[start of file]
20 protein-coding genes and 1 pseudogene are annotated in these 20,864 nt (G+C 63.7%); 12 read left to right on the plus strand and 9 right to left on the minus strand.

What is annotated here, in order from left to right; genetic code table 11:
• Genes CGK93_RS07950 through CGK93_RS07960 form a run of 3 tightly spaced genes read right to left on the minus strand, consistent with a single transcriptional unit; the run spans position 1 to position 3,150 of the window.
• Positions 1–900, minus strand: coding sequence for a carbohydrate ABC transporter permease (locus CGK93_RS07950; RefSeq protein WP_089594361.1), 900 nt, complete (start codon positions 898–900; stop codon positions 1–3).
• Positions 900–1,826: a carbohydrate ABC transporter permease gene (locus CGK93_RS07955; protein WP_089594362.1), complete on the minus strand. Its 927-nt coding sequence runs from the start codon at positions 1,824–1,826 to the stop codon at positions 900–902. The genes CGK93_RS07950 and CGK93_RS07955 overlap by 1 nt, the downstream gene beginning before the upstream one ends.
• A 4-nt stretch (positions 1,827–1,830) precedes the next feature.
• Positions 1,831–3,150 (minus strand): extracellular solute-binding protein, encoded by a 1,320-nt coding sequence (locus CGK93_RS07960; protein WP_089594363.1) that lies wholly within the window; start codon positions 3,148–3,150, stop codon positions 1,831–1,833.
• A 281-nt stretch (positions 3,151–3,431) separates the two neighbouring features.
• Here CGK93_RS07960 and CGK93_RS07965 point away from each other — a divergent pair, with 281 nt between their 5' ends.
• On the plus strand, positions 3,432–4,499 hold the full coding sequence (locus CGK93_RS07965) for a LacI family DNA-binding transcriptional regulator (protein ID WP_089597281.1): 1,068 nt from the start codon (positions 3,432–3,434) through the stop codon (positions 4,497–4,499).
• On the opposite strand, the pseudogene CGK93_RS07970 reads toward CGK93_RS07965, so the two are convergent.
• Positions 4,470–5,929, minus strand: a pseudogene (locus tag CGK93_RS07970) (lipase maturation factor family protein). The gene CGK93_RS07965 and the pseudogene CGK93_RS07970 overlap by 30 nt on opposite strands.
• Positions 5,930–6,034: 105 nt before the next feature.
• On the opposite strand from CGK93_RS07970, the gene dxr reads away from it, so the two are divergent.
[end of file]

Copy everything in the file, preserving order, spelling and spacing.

20 protein-coding genes and 1 pseudogene are annotated in these 20,864 nt (G+C 63.7%); 12 read left to right on the plus strand and 9 right to left on the minus strand.

What is annotated here, in order from left to right; genetic code table 11:
• Genes CGK93_RS07950 through CGK93_RS07960 form a run of 3 tightly spaced genes read right to left on the minus strand, consistent with a single transcriptional unit; the run spans position 1 to position 3,150 of the window.
• Positions 1–900, minus strand: coding sequence for a carbohydrate ABC transporter permease (locus CGK93_RS07950; RefSeq protein WP_089594361.1), 900 nt, complete (start codon positions 898–900; stop codon positions 1–3).
• Positions 900–1,826: a carbohydrate ABC transporter permease gene (locus CGK93_RS07955; protein WP_089594362.1), complete on the minus strand. Its 927-nt coding sequence runs from the start codon at positions 1,824–1,826 to the stop codon at positions 900–902. The genes CGK93_RS07950 and CGK93_RS07955 overlap by 1 nt, the downstream gene beginning before the upstream one ends.
• A 4-nt stretch (positions 1,827–1,830) precedes the next feature.
• Positions 1,831–3,150 (minus strand): extracellular solute-binding protein, encoded by a 1,320-nt coding sequence (locus CGK93_RS07960; protein WP_089594363.1) that lies wholly within the window; start codon positions 3,148–3,150, stop codon positions 1,831–1,833.
• A 281-nt stretch (positions 3,151–3,431) separates the two neighbouring features.
• Here CGK93_RS07960 and CGK93_RS07965 point away from each other — a divergent pair, with 281 nt between their 5' ends.
• On the plus strand, positions 3,432–4,499 hold the full coding sequence (locus CGK93_RS07965) for a LacI family DNA-binding transcriptional regulator (protein ID WP_089597281.1): 1,068 nt from the start codon (positions 3,432–3,434) through the stop codon (positions 4,497–4,499).
• On the opposite strand, the pseudogene CGK93_RS07970 reads toward CGK93_RS07965, so the two are convergent.
• Positions 4,470–5,929, minus strand: a pseudogene (locus tag CGK93_RS07970) (lipase maturation factor family protein). The gene CGK93_RS07965 and the pseudogene CGK93_RS07970 overlap by 30 nt on opposite strands.
• Positions 5,930–6,034: 105 nt before the next feature.
• On the opposite strand from CGK93_RS07970, the gene dxr reads away from it, so the two are divergent.